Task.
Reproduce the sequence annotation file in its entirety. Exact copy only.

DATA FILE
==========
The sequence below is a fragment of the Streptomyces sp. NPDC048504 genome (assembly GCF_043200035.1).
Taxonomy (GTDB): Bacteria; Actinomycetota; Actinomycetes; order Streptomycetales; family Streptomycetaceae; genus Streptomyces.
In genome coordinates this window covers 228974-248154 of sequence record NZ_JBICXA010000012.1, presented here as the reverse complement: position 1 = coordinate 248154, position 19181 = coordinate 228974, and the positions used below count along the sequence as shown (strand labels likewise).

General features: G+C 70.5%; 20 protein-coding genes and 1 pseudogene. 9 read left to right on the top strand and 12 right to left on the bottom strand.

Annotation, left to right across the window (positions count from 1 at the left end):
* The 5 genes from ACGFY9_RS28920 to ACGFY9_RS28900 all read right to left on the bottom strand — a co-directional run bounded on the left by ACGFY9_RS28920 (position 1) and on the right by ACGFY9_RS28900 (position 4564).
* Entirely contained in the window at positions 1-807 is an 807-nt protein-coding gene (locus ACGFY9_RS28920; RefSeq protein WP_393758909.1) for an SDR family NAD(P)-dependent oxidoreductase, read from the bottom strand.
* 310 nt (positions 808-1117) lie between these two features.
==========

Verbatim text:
The sequence below is a fragment of the Streptomyces sp. NPDC048504 genome (assembly GCF_043200035.1).
Taxonomy (GTDB): Bacteria; Actinomycetota; Actinomycetes; order Streptomycetales; family Streptomycetaceae; genus Streptomyces.
In genome coordinates this window covers 228974-248154 of sequence record NZ_JBICXA010000012.1, presented here as the reverse complement: position 1 = coordinate 248154, position 19181 = coordinate 228974, and the positions used below count along the sequence as shown (strand labels likewise).

General features: G+C 70.5%; 20 protein-coding genes and 1 pseudogene. 9 read left to right on the top strand and 12 right to left on the bottom strand.

Annotation, left to right across the window (positions count from 1 at the left end):
* The 5 genes from ACGFY9_RS28920 to ACGFY9_RS28900 all read right to left on the bottom strand — a co-directional run bounded on the left by ACGFY9_RS28920 (position 1) and on the right by ACGFY9_RS28900 (position 4564).
* Entirely contained in the window at positions 1-807 is an 807-nt protein-coding gene (locus ACGFY9_RS28920; RefSeq protein WP_393758909.1) for an SDR family NAD(P)-dependent oxidoreductase, read from the bottom strand.
* 310 nt (positions 808-1117) lie between these two features.